Friday, April 12, 2019

Startup jobs of the week: 500px, IMRSV Data Labs Inc., Axon VCT - BetaKit

Startup jobs of the week: 500px, IMRSV Data Labs Inc., Axon VCT - BetaKit


Startup jobs of the week: 500px, IMRSV Data Labs Inc., Axon VCT - BetaKit

Posted: 12 Apr 2019 12:40 PM PDT

Every day, Canada's tech startups post their latest and greatest job opportunities on Jobs.BetaKit, powered by Jobbio. From early-stage to Series B and beyond, Jobs.BetaKit helps startups from all over the country hire Canada's top tech talent.

Each week, BetaKit will highlight a selection of the job roles posted to Jobs.BetaKit. If you're a candidate looking for a position at a tech Canadian startup, survey the selection below or view all the posted positions here. For companies in need of top candidates, scroll to the bottom of this post to learn how to get your roles posted to Jobs.BetaKit!


Jobs of the Week (April 12, 2019):

Toronto

Axon VCT – Company Administrator

The company is seeking an enthusiastic and talented company administrator to accelerate their growth. The successful candidate will love learning and thrive in a startup environment where succeeding with diverse challenges and constant change is part of the day to day work.

Statflo – UI/UX Designer

The Product Team at Statflo is looking for a Senior UX/UI Designer who is obsessed with delivering the most delightful user experiences to any platform he/she works on. In this role, you are deeply integrated with the full product development life cycle working closely with Product Owners, design-oriented engineers, as well as other teams.

Smart Nora – Senior Software Engineer / Mobile Developer

Smart Nora is a Toronto based growth phase company that has improved sleep and relationships for tens of thousands of couples around the world. They are looking for a Senior Software Engineer / Mobile Developer to join their team in Toronto in a full-time, salaried, in-house role.

500px – Design Lead

The 500px team is looking for an exceptionally talented, hands-on Design Lead. They're looking for someone who is adept at combining beautiful design with thoughtful product decisions. As a growth stage company, they are looking for someone who is comfortable moving fast and performing in a multidisciplinary setting.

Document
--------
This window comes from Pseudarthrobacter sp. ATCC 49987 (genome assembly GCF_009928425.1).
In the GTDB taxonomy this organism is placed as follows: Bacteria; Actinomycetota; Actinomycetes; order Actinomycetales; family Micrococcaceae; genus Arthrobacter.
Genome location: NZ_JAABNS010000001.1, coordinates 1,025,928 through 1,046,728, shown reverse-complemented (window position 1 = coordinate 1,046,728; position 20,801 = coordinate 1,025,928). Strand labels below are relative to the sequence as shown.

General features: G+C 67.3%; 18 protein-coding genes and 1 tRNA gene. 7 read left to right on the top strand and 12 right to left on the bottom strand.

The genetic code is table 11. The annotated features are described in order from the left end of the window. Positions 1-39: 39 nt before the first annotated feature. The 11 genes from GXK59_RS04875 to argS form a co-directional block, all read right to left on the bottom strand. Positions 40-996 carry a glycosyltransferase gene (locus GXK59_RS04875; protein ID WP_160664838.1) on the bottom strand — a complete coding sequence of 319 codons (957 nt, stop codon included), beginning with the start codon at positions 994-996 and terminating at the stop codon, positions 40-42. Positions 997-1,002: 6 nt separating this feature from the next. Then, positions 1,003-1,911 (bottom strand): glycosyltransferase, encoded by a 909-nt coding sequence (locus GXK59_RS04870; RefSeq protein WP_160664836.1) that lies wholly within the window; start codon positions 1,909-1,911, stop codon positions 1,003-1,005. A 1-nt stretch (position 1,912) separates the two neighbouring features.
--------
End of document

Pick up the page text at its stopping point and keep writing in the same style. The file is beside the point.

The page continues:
Ottawa

IMRSV Data Labs Inc. – Back-end Software Engineer

The company is looking for a candidate with strong technical skills and engineering drive to help their team deploy world class machine learning solutions for their customers. You will design and implement demos, and convert custom ML/NLP solutions from the research team into production. You will also be critical to getting their research team's ideas to market.


Hire Canada's top tech talent

BetaKit and Jobbio have joined forces to create a digital careers marketplace targeting BetaKit's 1.8 million annual visitors.

For tech companies, that means access to an incredible audience of engaged passive and active candidates. Powered by Jobbio's innovative technology, your jobs are delivered directly to a targeted audience of Canadian tech professionals.

Follow this link to post your job on Jobs.BetaKit today.

Lyft, Uber, and the Changing Disclosure Rules For Unicorn IPOs - Xconomy

Posted: 12 Apr 2019 11:54 AM PDT

Xconomy San Francisco — 

When a much-watched tech company such as Lyft, Uber, or Pinterest files for an initial public stock offering, people eagerly scour the sudden trove of information that such a private business must finally disclose when it begins to offer shares to the general public, rather than only to sophisticated inside investors such as venture capital firms.

For newly public company Lyft, (NASDAQ: LYFT) though, the IPO disclosure requirements were significantly lower than they would usually be for businesses with multiple billions of dollars in annual revenue—and lower than they are for Lyft's big rival Uber, which is now gearing up for its own initial public offering.

Although Lyft was a "unicorn" reportedly valued at $15.1 billion by its VC backers last summer, the company was able to qualify for a series of exemptions to the US Securities and Exchange Commission's financial reporting rules—breaks originally advocated in Congress as a way to make it easier for smaller, "emerging" companies to access the public markets for capital.

The San Francisco-based ride-hailing app company, second only to Uber in the US market, slipped in under the wire when it claimed standing as an "emerging growth company," or EGC, as it filed with the SEC in early December in preparation for the IPO it completed late last month. Because of that EGC status, Lyft wasn't required to disclose as much about its financial results, for example, or about the pay packages for some of its top executives. (More details soon on how Lyft qualified as an EGC.)

The EGC status stems from Title I of the Jumpstart Our Business Startups Act, or JOBS Act, enacted in 2012 with a number of provisions to support the growth of young companies whose easier access to capital would, it was hoped, allow them to hire more workers. The bill's intent was to lower the cost burden for many IPO hopefuls by granting them temporary exemptions to certain accounting standards and other rules.